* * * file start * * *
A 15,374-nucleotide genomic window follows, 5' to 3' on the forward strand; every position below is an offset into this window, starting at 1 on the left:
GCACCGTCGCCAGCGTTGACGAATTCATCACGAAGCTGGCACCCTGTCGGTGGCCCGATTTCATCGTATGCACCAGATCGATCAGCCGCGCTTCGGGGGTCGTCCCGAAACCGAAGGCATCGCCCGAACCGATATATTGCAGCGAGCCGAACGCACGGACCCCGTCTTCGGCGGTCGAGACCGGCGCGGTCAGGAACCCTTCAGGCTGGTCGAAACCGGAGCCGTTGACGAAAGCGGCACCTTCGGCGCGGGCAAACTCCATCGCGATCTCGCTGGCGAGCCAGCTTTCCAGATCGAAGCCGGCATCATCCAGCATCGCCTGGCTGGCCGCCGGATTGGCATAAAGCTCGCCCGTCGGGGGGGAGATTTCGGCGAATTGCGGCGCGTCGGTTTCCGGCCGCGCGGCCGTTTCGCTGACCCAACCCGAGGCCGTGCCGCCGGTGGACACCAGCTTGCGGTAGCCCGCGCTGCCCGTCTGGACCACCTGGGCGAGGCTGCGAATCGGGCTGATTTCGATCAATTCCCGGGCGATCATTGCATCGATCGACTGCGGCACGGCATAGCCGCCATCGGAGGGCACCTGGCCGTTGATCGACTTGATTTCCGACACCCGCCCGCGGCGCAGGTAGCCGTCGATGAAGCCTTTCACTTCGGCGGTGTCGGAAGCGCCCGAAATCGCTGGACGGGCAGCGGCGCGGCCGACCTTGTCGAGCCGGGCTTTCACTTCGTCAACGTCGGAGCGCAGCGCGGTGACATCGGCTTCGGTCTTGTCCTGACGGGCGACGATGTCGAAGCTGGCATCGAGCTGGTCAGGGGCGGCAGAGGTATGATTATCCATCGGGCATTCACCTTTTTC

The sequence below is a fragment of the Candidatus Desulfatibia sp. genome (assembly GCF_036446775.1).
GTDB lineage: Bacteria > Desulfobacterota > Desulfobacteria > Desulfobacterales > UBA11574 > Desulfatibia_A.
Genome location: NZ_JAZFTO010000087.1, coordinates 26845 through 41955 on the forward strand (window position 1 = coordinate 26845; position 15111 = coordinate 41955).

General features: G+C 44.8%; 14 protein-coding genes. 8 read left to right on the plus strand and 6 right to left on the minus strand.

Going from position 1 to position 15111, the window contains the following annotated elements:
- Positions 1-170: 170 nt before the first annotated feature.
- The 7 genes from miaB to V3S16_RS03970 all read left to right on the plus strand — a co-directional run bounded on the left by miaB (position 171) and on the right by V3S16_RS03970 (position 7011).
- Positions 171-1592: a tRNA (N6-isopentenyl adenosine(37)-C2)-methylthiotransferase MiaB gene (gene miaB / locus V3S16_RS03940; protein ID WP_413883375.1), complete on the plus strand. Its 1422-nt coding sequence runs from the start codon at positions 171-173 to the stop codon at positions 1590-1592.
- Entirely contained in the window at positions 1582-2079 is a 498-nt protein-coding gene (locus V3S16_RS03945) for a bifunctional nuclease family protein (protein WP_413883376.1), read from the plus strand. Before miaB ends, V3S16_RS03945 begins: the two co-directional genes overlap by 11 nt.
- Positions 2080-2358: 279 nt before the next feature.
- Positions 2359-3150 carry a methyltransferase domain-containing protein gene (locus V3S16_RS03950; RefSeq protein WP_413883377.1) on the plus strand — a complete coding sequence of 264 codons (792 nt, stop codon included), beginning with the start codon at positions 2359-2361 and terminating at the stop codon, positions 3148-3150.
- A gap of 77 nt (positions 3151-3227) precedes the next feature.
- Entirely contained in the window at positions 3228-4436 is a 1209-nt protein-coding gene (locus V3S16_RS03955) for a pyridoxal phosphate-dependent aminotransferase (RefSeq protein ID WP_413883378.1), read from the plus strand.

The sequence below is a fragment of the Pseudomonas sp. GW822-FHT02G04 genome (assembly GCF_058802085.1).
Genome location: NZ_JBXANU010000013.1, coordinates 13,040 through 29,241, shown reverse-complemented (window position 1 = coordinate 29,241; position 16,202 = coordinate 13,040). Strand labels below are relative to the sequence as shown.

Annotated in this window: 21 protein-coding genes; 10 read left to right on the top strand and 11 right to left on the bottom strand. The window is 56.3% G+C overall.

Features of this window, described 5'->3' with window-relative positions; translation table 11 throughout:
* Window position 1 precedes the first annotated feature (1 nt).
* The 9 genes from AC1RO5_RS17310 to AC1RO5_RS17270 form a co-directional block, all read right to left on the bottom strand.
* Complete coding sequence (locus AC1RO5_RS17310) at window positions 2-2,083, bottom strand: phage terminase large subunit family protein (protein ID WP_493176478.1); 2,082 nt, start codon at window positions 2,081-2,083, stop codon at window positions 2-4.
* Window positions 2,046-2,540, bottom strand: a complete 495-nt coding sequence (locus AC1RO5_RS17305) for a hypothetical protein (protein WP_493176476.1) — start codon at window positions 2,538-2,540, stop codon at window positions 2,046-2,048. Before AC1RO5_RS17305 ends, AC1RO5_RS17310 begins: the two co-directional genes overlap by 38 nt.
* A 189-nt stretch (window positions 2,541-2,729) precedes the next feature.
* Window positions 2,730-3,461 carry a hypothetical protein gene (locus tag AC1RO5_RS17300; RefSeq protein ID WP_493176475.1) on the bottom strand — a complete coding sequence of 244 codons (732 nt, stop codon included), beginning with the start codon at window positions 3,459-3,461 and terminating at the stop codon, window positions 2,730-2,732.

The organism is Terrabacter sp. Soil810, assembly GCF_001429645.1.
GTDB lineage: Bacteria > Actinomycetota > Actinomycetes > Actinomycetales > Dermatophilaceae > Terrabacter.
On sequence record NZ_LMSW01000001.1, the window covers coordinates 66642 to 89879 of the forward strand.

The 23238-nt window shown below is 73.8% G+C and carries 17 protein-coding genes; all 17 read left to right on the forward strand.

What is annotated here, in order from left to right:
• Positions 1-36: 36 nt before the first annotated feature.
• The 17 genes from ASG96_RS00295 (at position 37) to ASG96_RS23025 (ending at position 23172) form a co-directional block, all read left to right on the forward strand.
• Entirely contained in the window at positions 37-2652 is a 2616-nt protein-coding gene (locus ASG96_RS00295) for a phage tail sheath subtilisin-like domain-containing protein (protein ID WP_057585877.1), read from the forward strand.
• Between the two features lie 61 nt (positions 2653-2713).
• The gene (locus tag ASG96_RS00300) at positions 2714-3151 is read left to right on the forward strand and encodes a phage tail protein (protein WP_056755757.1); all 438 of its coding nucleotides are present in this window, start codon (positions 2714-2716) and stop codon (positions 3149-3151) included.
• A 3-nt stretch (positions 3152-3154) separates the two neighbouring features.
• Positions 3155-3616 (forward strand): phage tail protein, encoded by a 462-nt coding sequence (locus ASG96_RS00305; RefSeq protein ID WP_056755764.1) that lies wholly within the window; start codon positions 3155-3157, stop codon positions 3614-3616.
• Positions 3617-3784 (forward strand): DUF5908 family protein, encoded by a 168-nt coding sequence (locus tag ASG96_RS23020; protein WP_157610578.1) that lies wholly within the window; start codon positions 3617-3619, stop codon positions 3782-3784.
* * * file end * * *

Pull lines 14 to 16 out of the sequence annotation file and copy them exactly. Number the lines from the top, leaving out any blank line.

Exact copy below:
- A gap of 77 nt (positions 3151-3227) precedes the next feature.
- Entirely contained in the window at positions 3228-4436 is a 1209-nt protein-coding gene (locus V3S16_RS03955) for a pyridoxal phosphate-dependent aminotransferase (RefSeq protein ID WP_413883378.1), read from the plus strand.

The sequence below is a fragment of the Pseudomonas sp. GW822-FHT02G04 genome (assembly GCF_058802085.1).